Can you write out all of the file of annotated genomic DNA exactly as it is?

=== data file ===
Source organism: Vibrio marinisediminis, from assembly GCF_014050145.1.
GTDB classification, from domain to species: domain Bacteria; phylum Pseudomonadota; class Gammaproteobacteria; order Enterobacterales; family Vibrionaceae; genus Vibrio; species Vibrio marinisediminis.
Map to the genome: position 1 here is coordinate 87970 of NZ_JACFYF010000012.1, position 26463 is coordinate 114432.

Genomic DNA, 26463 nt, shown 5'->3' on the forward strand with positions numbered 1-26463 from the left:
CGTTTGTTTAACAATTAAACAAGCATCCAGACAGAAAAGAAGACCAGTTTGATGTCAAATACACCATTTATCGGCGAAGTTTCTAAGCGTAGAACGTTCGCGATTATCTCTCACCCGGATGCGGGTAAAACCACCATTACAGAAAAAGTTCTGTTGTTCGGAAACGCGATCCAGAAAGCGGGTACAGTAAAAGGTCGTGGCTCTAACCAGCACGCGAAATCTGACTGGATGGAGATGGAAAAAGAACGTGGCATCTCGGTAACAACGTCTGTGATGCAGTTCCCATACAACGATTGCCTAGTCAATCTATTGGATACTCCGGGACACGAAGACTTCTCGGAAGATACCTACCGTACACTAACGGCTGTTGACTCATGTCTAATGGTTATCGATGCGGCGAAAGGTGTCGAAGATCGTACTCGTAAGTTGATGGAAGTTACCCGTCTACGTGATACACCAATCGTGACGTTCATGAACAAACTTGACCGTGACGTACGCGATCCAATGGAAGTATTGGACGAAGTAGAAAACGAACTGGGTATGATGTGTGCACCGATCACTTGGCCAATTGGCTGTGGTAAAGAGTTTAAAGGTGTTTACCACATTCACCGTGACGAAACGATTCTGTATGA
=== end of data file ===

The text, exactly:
Source organism: Vibrio marinisediminis, from assembly GCF_014050145.1.
GTDB classification, from domain to species: domain Bacteria; phylum Pseudomonadota; class Gammaproteobacteria; order Enterobacterales; family Vibrionaceae; genus Vibrio; species Vibrio marinisediminis.
Map to the genome: position 1 here is coordinate 87970 of NZ_JACFYF010000012.1, position 26463 is coordinate 114432.

Genomic DNA, 26463 nt, shown 5'->3' on the forward strand with positions numbered 1-26463 from the left:
CGTTTGTTTAACAATTAAACAAGCATCCAGACAGAAAAGAAGACCAGTTTGATGTCAAATACACCATTTATCGGCGAAGTTTCTAAGCGTAGAACGTTCGCGATTATCTCTCACCCGGATGCGGGTAAAACCACCATTACAGAAAAAGTTCTGTTGTTCGGAAACGCGATCCAGAAAGCGGGTACAGTAAAAGGTCGTGGCTCTAACCAGCACGCGAAATCTGACTGGATGGAGATGGAAAAAGAACGTGGCATCTCGGTAACAACGTCTGTGATGCAGTTCCCATACAACGATTGCCTAGTCAATCTATTGGATACTCCGGGACACGAAGACTTCTCGGAAGATACCTACCGTACACTAACGGCTGTTGACTCATGTCTAATGGTTATCGATGCGGCGAAAGGTGTCGAAGATCGTACTCGTAAGTTGATGGAAGTTACCCGTCTACGTGATACACCAATCGTGACGTTCATGAACAAACTTGACCGTGACGTACGCGATCCAATGGAAGTATTGGACGAAGTAGAAAACGAACTGGGTATGATGTGTGCACCGATCACTTGGCCAATTGGCTGTGGTAAAGAGTTTAAAGGTGTTTACCACATTCACCGTGACGAAACGATTCTGTATGA